by Oivind Loe, Chief Technology Officer, Sipsby.com, and Josh Norem, Staff Systems Design Engineer, Silicon Labs
Product returns for Internet of Things (IoT) devices can be challenging. On the one hand, connected the device should be locked down as much as possible when going out to the field. On the other hand, when a device fails in the field, you want the ability to open the device up to understand the root cause and remove the issue from future devices. Through new device security features, the best of both worlds can now be achieved.
As a device maker, you focus most of your attention on making the best product possible, making it attractive and valuable to customers, selecting the right materials, ensuring reliable manufacturing, and making sure the hardware and software are of high quality. You also take care of security and make sure the software can be updated in the field, so you can fix any issues that might come up. You might think that your job is now done, though, in fact, it has just started.
As more and more people use your devices, eventually issues are going to arise, and product success can often depend greatly on how you address these issues. Dealing with it poorly can result in angry customers, bad reviews, and eventually, a failed product. Dealing with it properly can make customers feel cared for, can sort out any issues with your product, and result in years of friction-free selling at large volumes.
Let’s take a closer look at the returns process and how failure analysis can be simplified through proper observability into the product without compromising product security and intellectual property (IP) protection.
Understanding product returns
A device can be returned to the device maker for several reasons:
- The device was dead on arrival.
- The device stopped working after some time.
- The device exhibits wrong behavior.
When a product is returned, large customers or distributors will want to know the impact of the issue and how to resolve it.
- What percentage of products are affected?
- What is the failure rate (daily, weekly, or monthly)?
- What is their exposure?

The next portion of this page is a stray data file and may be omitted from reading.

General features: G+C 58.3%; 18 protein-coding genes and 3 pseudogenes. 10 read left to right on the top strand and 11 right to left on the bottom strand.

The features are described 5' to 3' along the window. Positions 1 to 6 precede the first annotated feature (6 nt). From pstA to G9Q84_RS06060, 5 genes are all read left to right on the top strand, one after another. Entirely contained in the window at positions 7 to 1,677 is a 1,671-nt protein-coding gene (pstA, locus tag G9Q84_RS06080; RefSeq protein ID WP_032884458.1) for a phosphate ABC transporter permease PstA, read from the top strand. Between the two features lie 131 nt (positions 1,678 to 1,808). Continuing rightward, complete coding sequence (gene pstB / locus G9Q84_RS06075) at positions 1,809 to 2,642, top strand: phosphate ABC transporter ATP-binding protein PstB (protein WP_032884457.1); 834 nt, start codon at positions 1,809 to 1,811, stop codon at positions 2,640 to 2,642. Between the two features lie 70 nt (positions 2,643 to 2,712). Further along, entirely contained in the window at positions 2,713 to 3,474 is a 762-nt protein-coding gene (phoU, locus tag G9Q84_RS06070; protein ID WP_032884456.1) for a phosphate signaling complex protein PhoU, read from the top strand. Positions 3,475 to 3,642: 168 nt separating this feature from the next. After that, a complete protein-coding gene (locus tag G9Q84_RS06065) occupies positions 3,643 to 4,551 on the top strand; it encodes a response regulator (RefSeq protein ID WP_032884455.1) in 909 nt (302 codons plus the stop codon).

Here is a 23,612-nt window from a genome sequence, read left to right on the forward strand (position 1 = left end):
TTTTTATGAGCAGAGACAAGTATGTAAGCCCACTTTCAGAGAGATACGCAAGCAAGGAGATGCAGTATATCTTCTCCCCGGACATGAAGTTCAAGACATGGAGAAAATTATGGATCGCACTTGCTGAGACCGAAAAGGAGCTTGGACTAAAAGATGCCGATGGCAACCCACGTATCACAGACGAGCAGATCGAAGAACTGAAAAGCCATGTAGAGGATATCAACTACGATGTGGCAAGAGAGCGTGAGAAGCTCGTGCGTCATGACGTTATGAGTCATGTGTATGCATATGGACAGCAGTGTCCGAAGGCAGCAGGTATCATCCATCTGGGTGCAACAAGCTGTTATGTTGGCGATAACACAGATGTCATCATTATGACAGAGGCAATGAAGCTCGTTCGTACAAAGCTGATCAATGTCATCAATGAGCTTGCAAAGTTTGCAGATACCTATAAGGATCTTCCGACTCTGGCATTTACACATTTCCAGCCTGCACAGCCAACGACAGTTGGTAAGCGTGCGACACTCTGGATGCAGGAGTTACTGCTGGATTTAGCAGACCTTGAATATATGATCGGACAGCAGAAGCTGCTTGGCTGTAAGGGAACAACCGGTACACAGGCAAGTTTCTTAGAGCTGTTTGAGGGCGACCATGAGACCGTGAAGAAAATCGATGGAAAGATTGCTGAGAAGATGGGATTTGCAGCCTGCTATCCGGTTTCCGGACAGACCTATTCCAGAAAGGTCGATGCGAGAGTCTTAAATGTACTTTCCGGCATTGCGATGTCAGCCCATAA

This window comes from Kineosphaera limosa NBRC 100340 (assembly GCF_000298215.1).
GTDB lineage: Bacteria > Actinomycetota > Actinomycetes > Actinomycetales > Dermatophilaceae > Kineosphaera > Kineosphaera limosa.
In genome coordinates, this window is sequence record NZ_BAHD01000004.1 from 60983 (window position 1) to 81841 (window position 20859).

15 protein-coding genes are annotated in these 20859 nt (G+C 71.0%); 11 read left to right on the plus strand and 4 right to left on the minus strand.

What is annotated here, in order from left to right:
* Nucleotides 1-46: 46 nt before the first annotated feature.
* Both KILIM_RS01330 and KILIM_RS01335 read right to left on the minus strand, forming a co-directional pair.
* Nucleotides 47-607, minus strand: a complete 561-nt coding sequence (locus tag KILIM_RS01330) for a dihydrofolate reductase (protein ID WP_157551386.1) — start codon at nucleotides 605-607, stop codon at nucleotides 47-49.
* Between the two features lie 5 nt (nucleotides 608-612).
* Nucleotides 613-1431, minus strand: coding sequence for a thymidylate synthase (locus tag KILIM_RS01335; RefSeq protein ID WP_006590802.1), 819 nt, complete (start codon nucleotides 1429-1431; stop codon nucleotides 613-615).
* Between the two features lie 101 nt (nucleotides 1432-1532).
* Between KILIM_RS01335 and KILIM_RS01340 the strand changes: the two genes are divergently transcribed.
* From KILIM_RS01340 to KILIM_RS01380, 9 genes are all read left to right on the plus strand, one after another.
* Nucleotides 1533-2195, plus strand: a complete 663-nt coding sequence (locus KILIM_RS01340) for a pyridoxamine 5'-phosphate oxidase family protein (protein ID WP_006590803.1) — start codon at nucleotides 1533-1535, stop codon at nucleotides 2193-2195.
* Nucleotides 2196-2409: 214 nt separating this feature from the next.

- What is the root cause of the failure, and your plan to fix it? How can you be sure you have found it?
- What do manufacturers need to do on their end to contain the problem for their operations or customers?
- How can they be compensated for the issue?
A device maker must be able to answer all these questions and more. The “bathtub curve” shown in Figure 1 is a simple model for the failure rate of a product through its lifecycle. Through proper handling of product returns, early issues are dealt with and improved on quickly, while random and wear-out failures are efficiently identified and communicated properly. Note that all the failure components can be improved through engineering and cost tradeoffs, and acceptable failure-rate differs between product categories.
A potential challenge with product returns is that not all failing devices are returned. Often a customer will expect a certain failure rate, and frequently, the device-maker is not notified until the failure rate becomes significant. For mature products, this is not an issue as failures are often not due to product issues, but for new and ramping products, this can be problematic.
The internal process
Once a product return is received, the device maker needs to determine what priority to put on the investigation. Some products are returned as a courtesy with no real pressure to get to a resolution quickly, while others might have significant demands behind them. It is up to the company to determine what level of investigation is necessary based on the circumstance.
One way to approach a product return is with Eight Disciplines Problem Solving, also known as 8D, a method developed by the Ford Motor Company to resolve problems. The 8D process includes these key steps:
- D0 – Problem summary including assessment of whether full 8D approach is necessary
- D1 – Team formation
- D2 – Problem definition
- D3 – Containment plan – controlling impact while root cause and final solution are being determined
- D4 – Root cause analysis – understanding the cause of the issue
- D5 – Corrective action plan
- D6 – Implement and validate corrective actions
- D7 – Prevent recurrence